Whether through their provision of amnesty or through the ambiguity of their articles in regards to crimes committed during and after the revolution, all together the legislation of the post-revolution period has served to bolster pervasive impunity, in contravention of the Libyan state’s obligations to investigate crimes under international law. Amnesty for these crimes is prohibited under international law if (1) it prevents the prosecution of persons who may be responsible for war crimes, genocide, crimes against humanity, or gross violations of human rights; (2) it interferes with victims’ right to effective remedy, including redress; or (3) it restricts the right of victims and communities to know the truth about violations of human rights and humanitarian law.[30]

Under international law, failure to hold accountable those accused of serious crimes violates the right of victims to access justice and effective remedy, according to Article 2 of the International Covenant on Civil and Political Rights. In addition, the failure to investigate and prosecute such violations encourages the establishment of a culture of impunity, and contributes to the recurrence of such violations.[31]

The reason for the failure of transitional justice in Libya lies not only in the vague and incoherent legislative policy, but also in the lack of a broader and more comprehensive framework to address the phenomenon of impunity in the country since 2011. Libya has become one of the largest countries in the world home to pervasive and ever-increasing impunity, resulting from years-long instability and turmoil alongside deteriorating security and political conditions. The overarching political division in 2014 has nurtured a national environment ripe for impunity while threatening the overall viability of the state. State sovereignty over the entirety of its territory is a perquisite for the effective enactment of any legislation, especially transitional justice legislation.[32]

In addition to the legal challenges facing Libya’s judiciary,[33] the negative repercussions of the dominance of militias over the judiciary and the deterioration of the security situation constitute a major obstacle to judicial independence. The Libyan judicial system has been targeted by many acts of violence, death threats, and other forms of intimidation, which pose a threat to the safety of judicial authority personnel, who are at constant risk of assault or attack up to assassination. This threat is further heightened by the inability of security services and governmental judicial police to create a safe environment for the judiciary to function effectively and independently.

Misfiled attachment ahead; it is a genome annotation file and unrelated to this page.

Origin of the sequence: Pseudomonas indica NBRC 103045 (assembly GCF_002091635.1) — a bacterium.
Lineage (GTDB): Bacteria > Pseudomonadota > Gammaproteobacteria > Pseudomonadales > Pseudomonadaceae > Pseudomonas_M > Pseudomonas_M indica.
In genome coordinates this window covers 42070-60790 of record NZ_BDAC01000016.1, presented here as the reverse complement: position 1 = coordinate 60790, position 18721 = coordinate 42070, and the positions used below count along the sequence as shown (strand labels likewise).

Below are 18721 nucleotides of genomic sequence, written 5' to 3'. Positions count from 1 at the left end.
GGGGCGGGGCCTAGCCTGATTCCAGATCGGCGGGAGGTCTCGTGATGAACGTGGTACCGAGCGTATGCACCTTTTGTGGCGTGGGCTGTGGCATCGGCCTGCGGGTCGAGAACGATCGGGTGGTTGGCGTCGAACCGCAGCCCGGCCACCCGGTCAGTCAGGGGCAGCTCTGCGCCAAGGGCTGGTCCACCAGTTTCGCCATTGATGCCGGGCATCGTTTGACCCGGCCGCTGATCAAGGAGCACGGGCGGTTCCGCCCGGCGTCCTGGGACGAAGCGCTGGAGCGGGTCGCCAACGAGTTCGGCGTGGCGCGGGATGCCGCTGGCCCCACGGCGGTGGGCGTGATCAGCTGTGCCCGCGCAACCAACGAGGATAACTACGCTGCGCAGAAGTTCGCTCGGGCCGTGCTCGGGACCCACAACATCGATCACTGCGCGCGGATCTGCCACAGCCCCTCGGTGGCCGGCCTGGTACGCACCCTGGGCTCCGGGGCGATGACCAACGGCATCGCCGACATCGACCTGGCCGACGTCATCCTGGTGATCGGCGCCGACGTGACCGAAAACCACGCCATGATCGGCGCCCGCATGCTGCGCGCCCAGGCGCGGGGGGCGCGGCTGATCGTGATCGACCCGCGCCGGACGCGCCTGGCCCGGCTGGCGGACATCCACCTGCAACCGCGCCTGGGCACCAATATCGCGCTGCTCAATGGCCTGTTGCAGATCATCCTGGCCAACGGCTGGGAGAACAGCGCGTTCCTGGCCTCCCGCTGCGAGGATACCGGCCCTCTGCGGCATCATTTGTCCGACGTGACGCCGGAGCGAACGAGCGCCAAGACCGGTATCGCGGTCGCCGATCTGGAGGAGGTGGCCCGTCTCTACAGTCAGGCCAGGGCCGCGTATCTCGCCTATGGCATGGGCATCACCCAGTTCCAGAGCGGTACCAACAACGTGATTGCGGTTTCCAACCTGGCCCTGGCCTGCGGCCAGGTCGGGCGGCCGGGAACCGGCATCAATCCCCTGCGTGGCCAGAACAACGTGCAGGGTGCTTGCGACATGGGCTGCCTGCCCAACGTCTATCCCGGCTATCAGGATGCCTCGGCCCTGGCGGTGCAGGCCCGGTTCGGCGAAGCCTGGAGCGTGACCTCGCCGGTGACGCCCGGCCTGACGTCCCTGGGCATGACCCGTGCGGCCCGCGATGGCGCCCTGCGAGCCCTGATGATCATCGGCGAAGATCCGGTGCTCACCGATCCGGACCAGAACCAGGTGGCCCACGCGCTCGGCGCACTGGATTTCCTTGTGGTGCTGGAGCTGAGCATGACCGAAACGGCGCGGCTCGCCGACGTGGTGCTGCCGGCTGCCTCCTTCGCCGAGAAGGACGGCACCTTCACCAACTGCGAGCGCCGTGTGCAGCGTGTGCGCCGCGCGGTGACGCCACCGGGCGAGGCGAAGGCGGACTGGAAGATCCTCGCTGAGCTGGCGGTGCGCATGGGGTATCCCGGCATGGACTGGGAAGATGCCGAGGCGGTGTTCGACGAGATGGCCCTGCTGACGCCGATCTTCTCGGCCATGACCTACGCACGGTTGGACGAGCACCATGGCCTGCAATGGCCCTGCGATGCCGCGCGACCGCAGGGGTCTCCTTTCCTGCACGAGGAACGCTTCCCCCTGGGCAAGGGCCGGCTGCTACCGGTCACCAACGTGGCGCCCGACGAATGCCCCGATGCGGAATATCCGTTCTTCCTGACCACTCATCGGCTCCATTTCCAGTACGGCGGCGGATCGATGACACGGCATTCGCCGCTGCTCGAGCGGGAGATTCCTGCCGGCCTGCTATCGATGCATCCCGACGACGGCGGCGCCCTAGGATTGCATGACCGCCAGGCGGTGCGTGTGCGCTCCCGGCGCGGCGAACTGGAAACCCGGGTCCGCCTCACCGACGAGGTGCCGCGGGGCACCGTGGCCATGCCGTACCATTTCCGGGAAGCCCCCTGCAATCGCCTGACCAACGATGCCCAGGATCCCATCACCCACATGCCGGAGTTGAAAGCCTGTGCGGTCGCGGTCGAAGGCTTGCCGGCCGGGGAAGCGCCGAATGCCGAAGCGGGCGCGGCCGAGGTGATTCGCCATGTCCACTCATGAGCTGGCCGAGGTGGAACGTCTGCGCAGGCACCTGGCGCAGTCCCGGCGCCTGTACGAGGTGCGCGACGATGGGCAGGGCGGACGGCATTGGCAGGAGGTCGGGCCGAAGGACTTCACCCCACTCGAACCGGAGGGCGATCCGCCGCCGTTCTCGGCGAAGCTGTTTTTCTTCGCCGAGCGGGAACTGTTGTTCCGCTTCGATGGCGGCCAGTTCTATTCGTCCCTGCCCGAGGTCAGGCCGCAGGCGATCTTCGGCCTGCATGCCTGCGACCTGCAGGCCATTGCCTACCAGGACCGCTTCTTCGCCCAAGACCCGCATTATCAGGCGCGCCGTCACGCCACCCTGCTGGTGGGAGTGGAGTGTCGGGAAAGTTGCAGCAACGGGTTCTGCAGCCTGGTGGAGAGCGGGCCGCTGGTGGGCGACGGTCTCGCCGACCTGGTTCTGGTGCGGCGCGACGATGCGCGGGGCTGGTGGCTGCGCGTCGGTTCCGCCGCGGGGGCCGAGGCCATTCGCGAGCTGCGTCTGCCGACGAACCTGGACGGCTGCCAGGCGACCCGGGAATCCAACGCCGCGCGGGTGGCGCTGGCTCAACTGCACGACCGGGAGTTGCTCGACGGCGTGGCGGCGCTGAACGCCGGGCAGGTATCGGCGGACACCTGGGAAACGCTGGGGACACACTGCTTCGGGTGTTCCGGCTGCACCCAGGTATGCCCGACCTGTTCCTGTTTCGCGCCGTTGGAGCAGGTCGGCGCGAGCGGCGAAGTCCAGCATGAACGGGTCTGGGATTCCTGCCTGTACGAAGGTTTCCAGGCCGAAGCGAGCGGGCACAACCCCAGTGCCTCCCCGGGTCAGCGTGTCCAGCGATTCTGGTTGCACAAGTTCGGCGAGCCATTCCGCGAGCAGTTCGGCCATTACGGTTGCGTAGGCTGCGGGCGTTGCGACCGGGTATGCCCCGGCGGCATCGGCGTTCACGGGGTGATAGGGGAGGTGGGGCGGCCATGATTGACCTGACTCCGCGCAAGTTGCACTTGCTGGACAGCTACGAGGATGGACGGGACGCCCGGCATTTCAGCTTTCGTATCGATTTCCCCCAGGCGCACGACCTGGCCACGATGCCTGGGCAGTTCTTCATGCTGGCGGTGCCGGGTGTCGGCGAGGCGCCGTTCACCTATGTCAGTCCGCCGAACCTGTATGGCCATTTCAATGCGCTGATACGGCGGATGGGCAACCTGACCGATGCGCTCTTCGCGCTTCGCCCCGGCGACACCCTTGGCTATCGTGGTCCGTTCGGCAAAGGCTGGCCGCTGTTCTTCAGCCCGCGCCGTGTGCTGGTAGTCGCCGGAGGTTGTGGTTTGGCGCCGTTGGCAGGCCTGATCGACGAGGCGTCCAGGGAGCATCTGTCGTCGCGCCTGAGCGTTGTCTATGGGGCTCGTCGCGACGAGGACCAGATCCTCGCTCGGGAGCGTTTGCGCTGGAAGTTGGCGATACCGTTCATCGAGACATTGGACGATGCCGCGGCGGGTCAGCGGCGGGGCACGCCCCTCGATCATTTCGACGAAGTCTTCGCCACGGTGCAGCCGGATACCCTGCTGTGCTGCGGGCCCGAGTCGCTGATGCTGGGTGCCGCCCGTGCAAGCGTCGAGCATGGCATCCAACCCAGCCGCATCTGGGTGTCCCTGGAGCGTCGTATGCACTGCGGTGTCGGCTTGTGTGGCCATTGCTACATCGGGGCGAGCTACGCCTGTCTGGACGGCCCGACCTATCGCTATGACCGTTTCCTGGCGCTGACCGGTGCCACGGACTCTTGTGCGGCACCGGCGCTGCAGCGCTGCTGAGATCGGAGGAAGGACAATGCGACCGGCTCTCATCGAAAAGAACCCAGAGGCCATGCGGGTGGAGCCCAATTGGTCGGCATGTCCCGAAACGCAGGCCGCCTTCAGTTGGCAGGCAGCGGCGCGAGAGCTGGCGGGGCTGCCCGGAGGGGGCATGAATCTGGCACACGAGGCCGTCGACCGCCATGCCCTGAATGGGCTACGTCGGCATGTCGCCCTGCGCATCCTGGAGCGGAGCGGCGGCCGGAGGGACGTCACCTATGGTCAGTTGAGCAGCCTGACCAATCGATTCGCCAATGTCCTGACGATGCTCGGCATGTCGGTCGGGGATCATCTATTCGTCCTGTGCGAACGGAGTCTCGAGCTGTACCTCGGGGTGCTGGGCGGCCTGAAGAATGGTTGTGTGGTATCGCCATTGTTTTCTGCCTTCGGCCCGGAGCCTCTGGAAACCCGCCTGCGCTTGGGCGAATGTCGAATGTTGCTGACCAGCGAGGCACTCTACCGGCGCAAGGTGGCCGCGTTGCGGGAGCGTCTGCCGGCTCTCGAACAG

The political division and armed conflict in Libya has contributed to a shift in priorities, wherein efforts and attention were focused on resolving unremitting conflicts and divisions instead of achieving democratic transition, inclusive of a transitional justice system and democratic institutions. This in turn has affected the holding of elections, with the emergence of candidates accused of serious crimes under international human rights law.


Achieving national reconciliation in Libya requires an unequivocal application of the accountability principle. This is not only important for victims of human rights violations and their families, but it is also imperative for a society experiencing transition from authoritarian rule to democracy, peace, and stability. It is necessary to implement and activate the obligations related to accountability for those accused of crimes committed before, during, and after the Libyan revolution, as a recognition of the victims as rights holders, and as an opportunity for the legal system to establish justice and order. Accountability would strengthen the rule of law, and contribute to the achievement of transitional justice and national reconciliation.

It is not possible to achieve transitional justice without first having in place a set of conditions, the most important of which are a stable constitutional system, the prioritization of transitional justice, the unification of state institutions, and a national consensus on the importance of transitional justice and its role in establishing sustainable stability and peace.